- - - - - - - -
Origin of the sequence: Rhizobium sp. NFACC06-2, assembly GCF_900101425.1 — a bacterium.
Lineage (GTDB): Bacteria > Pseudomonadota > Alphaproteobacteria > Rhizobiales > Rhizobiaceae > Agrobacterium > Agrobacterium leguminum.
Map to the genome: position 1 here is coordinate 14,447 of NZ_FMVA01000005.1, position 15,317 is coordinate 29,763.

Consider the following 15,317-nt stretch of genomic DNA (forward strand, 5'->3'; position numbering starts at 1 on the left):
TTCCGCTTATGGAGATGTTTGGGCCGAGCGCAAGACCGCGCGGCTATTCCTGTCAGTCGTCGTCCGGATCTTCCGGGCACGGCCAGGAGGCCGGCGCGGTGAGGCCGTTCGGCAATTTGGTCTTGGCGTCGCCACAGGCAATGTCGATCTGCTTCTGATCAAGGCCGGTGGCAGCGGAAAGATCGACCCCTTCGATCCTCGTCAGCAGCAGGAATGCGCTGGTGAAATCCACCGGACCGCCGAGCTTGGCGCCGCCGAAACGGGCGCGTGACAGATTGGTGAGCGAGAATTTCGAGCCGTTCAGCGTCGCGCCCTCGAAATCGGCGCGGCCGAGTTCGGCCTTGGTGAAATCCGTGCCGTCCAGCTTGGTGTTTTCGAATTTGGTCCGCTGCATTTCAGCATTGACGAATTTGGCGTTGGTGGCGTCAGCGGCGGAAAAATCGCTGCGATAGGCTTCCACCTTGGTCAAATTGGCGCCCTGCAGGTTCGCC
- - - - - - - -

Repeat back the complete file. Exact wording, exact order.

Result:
Origin of the sequence: Rhizobium sp. NFACC06-2, assembly GCF_900101425.1 — a bacterium.
Lineage (GTDB): Bacteria > Pseudomonadota > Alphaproteobacteria > Rhizobiales > Rhizobiaceae > Agrobacterium > Agrobacterium leguminum.
Map to the genome: position 1 here is coordinate 14,447 of NZ_FMVA01000005.1, position 15,317 is coordinate 29,763.

Consider the following 15,317-nt stretch of genomic DNA (forward strand, 5'->3'; position numbering starts at 1 on the left):
TTCCGCTTATGGAGATGTTTGGGCCGAGCGCAAGACCGCGCGGCTATTCCTGTCAGTCGTCGTCCGGATCTTCCGGGCACGGCCAGGAGGCCGGCGCGGTGAGGCCGTTCGGCAATTTGGTCTTGGCGTCGCCACAGGCAATGTCGATCTGCTTCTGATCAAGGCCGGTGGCAGCGGAAAGATCGACCCCTTCGATCCTCGTCAGCAGCAGGAATGCGCTGGTGAAATCCACCGGACCGCCGAGCTTGGCGCCGCCGAAACGGGCGCGTGACAGATTGGTGAGCGAGAATTTCGAGCCGTTCAGCGTCGCGCCCTCGAAATCGGCGCGGCCGAGTTCGGCCTTGGTGAAATCCGTGCCGTCCAGCTTGGTGTTTTCGAATTTGGTCCGCTGCATTTCAGCATTGACGAATTTGGCGTTGGTGGCGTCAGCGGCGGAAAAATCGCTGCGATAGGCTTCCACCTTGGTCAAATTGGCGCCCTGCAGGTTCGCC